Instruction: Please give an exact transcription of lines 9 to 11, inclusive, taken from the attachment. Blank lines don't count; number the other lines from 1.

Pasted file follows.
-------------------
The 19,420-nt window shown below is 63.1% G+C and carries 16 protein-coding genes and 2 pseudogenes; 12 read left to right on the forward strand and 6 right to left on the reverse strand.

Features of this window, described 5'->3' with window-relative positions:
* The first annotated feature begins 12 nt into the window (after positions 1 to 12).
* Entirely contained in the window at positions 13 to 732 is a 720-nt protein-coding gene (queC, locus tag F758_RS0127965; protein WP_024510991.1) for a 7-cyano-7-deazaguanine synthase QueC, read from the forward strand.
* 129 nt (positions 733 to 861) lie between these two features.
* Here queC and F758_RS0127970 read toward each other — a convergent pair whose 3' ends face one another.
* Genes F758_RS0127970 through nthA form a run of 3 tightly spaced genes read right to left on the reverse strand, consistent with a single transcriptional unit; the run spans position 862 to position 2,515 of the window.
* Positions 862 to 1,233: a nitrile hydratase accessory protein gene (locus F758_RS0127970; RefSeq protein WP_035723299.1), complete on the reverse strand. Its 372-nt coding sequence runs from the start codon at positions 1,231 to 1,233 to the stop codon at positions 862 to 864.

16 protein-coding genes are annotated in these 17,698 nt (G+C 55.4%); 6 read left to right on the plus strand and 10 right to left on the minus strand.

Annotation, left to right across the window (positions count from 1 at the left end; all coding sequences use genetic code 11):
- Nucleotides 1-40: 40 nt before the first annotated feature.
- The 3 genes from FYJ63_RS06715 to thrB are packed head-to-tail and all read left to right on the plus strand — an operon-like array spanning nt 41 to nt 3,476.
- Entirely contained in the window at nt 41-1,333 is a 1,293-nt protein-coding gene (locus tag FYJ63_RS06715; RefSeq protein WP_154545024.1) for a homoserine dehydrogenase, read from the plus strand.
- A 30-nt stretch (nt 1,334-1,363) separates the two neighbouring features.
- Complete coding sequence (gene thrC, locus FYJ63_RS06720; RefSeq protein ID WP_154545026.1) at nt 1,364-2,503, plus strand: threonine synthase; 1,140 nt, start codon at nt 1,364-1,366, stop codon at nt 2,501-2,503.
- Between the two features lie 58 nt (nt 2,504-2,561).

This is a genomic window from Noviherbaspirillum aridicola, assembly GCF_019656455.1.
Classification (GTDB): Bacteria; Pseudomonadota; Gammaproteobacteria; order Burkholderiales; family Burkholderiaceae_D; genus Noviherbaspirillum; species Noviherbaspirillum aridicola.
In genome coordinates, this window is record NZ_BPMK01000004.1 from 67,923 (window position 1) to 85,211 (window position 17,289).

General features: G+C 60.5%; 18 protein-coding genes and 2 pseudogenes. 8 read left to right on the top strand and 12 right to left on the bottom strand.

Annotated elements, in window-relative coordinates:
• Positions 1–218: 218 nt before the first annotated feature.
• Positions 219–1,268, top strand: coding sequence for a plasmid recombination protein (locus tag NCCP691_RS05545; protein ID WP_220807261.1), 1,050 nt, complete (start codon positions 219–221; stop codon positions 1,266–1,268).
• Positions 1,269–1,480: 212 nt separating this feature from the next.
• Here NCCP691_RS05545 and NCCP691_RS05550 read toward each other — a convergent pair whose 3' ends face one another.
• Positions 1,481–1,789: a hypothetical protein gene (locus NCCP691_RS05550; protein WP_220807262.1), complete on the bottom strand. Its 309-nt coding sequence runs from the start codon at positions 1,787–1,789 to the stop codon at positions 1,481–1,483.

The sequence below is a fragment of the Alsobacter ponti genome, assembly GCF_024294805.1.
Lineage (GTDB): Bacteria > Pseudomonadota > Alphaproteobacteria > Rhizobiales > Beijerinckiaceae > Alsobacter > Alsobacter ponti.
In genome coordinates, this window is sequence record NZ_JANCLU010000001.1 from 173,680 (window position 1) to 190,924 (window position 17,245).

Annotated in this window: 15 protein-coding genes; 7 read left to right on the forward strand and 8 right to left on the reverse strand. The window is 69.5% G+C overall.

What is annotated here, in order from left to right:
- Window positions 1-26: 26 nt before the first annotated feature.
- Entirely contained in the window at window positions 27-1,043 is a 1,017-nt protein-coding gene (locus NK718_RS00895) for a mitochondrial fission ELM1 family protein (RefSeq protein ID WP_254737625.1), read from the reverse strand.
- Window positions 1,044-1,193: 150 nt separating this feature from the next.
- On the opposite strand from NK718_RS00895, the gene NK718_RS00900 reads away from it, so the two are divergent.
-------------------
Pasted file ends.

16 protein-coding genes are annotated in these 17,698 nt (G+C 55.4%); 6 read left to right on the plus strand and 10 right to left on the minus strand.

Annotation, left to right across the window (positions count from 1 at the left end; all coding sequences use genetic code 11):
- Nucleotides 1-40: 40 nt before the first annotated feature.